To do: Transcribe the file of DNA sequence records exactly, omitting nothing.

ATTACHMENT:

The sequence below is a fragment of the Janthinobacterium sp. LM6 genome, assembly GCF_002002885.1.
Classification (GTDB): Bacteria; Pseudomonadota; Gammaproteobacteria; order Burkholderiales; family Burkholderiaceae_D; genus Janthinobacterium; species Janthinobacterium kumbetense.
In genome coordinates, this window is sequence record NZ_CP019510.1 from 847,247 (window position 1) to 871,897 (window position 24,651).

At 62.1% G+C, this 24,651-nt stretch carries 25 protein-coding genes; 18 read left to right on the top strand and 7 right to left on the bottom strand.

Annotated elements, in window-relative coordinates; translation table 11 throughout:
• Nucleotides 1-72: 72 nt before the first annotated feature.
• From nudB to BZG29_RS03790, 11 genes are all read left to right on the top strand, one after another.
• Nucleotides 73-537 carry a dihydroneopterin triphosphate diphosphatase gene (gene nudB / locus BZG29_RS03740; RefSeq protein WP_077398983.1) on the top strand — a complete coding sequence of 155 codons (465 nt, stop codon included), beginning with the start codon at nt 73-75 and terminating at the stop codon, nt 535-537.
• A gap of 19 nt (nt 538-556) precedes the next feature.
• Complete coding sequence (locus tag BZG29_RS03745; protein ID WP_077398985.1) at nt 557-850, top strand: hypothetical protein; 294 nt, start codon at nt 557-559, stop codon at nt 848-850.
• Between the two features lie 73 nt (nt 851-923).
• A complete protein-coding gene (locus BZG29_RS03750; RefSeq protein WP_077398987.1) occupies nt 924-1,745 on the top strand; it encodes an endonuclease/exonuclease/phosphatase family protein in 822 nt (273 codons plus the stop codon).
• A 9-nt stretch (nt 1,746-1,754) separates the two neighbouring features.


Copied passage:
The sequence below is a fragment of the Janthinobacterium sp. LM6 genome, assembly GCF_002002885.1.
Classification (GTDB): Bacteria; Pseudomonadota; Gammaproteobacteria; order Burkholderiales; family Burkholderiaceae_D; genus Janthinobacterium; species Janthinobacterium kumbetense.
In genome coordinates, this window is sequence record NZ_CP019510.1 from 847,247 (window position 1) to 871,897 (window position 24,651).

At 62.1% G+C, this 24,651-nt stretch carries 25 protein-coding genes; 18 read left to right on the top strand and 7 right to left on the bottom strand.

Annotated elements, in window-relative coordinates; translation table 11 throughout:
• Nucleotides 1-72: 72 nt before the first annotated feature.
• From nudB to BZG29_RS03790, 11 genes are all read left to right on the top strand, one after another.
• Nucleotides 73-537 carry a dihydroneopterin triphosphate diphosphatase gene (gene nudB / locus BZG29_RS03740; RefSeq protein WP_077398983.1) on the top strand — a complete coding sequence of 155 codons (465 nt, stop codon included), beginning with the start codon at nt 73-75 and terminating at the stop codon, nt 535-537.
• A gap of 19 nt (nt 538-556) precedes the next feature.
• Complete coding sequence (locus tag BZG29_RS03745; protein ID WP_077398985.1) at nt 557-850, top strand: hypothetical protein; 294 nt, start codon at nt 557-559, stop codon at nt 848-850.
• Between the two features lie 73 nt (nt 851-923).
• A complete protein-coding gene (locus BZG29_RS03750; RefSeq protein WP_077398987.1) occupies nt 924-1,745 on the top strand; it encodes an endonuclease/exonuclease/phosphatase family protein in 822 nt (273 codons plus the stop codon).
• A 9-nt stretch (nt 1,746-1,754) separates the two neighbouring features.